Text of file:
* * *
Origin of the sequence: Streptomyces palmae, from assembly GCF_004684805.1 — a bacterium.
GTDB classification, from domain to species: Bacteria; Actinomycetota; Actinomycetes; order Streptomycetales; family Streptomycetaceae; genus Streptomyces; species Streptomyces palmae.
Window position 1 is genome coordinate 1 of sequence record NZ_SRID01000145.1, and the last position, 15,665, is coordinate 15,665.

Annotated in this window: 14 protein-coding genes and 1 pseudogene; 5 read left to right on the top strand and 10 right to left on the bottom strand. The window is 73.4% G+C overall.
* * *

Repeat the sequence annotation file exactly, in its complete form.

Origin of the sequence: Streptomyces palmae, from assembly GCF_004684805.1 — a bacterium.
GTDB classification, from domain to species: Bacteria; Actinomycetota; Actinomycetes; order Streptomycetales; family Streptomycetaceae; genus Streptomyces; species Streptomyces palmae.
Window position 1 is genome coordinate 1 of sequence record NZ_SRID01000145.1, and the last position, 15,665, is coordinate 15,665.

Annotated in this window: 14 protein-coding genes and 1 pseudogene; 5 read left to right on the top strand and 10 right to left on the bottom strand. The window is 73.4% G+C overall.